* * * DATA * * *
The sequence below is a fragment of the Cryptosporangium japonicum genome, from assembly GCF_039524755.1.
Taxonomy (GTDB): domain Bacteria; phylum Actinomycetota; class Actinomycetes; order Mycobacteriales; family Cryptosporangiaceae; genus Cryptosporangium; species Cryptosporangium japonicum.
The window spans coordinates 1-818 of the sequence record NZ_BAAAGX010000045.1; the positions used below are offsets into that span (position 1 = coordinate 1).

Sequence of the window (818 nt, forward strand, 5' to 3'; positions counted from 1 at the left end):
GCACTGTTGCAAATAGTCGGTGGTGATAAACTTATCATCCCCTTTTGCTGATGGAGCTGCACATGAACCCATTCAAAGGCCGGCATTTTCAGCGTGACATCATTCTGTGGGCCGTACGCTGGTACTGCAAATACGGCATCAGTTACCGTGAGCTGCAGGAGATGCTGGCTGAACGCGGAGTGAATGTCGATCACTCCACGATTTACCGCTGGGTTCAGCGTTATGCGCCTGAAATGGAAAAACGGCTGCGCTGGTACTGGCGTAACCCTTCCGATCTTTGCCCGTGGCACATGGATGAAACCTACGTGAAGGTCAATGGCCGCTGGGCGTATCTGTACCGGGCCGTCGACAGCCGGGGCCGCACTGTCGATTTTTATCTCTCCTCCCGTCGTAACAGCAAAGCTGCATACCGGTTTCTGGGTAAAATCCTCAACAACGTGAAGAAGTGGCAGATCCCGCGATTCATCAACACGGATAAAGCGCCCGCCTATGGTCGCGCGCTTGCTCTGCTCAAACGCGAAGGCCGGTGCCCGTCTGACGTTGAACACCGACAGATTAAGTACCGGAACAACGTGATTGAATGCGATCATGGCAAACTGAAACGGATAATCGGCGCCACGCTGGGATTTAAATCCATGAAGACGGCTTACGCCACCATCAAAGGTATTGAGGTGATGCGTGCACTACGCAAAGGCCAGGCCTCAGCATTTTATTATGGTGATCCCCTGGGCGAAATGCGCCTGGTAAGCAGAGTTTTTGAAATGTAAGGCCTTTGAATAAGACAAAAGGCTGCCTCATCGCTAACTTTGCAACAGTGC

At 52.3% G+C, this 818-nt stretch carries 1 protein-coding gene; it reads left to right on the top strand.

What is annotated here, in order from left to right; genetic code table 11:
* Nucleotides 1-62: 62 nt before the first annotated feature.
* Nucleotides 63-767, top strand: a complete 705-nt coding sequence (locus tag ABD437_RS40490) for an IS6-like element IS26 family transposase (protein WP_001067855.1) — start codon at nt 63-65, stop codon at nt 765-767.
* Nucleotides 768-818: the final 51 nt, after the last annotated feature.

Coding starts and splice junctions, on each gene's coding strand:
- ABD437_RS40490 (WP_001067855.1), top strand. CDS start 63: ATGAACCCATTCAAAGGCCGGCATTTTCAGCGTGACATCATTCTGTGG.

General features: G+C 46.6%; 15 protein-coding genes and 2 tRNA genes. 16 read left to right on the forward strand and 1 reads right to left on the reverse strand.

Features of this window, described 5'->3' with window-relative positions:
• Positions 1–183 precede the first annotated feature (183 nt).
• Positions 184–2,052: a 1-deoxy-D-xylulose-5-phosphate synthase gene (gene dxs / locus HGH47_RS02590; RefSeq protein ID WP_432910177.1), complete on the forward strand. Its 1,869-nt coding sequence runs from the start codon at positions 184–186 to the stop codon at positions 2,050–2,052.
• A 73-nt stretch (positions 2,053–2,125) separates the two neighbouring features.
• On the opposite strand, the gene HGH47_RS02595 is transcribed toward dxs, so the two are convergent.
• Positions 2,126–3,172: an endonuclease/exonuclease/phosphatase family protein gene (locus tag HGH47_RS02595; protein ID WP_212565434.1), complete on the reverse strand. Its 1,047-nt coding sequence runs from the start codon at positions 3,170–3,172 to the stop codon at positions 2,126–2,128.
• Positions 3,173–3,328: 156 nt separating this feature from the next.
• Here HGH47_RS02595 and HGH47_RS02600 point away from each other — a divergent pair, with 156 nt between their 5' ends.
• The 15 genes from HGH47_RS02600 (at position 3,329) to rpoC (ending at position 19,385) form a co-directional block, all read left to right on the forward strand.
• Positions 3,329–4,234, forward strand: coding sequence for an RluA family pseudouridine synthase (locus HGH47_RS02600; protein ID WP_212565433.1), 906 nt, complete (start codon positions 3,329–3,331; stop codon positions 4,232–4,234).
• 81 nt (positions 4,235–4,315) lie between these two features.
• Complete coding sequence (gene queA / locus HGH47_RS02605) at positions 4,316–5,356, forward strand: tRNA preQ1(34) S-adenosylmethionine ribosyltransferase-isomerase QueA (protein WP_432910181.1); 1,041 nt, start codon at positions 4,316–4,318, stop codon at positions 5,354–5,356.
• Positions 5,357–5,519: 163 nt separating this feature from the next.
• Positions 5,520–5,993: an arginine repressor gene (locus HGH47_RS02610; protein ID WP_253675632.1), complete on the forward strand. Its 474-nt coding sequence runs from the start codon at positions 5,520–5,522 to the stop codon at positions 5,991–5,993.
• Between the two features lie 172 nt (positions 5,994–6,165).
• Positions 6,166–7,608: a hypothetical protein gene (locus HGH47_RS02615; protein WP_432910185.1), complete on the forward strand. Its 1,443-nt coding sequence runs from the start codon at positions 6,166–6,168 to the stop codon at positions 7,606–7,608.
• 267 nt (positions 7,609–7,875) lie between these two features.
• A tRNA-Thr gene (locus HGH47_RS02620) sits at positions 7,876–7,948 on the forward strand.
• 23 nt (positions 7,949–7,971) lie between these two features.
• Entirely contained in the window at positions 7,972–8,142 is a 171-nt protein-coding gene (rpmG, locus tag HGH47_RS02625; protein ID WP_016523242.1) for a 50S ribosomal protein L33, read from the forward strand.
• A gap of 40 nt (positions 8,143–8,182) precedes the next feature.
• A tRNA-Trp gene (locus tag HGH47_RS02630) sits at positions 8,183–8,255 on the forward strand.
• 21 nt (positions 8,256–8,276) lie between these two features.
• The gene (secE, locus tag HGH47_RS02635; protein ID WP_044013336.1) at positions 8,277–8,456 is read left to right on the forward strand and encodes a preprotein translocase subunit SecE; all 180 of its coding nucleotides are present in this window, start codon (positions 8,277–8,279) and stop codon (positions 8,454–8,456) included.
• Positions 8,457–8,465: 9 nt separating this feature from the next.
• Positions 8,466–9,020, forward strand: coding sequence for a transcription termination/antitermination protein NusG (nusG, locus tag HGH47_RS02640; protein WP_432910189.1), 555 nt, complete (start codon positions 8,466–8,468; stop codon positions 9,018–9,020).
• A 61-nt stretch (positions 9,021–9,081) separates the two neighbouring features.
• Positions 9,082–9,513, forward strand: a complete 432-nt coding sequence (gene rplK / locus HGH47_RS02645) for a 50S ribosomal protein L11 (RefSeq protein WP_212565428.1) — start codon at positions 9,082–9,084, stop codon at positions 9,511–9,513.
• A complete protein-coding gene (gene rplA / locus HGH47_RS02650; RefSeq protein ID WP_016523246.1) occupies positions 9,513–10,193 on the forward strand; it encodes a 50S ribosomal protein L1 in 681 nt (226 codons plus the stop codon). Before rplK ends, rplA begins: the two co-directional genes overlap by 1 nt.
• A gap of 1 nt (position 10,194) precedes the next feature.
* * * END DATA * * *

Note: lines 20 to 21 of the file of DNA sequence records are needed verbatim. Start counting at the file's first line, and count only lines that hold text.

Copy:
• Positions 3,173–3,328: 156 nt separating this feature from the next.
• Here HGH47_RS02595 and HGH47_RS02600 point away from each other — a divergent pair, with 156 nt between their 5' ends.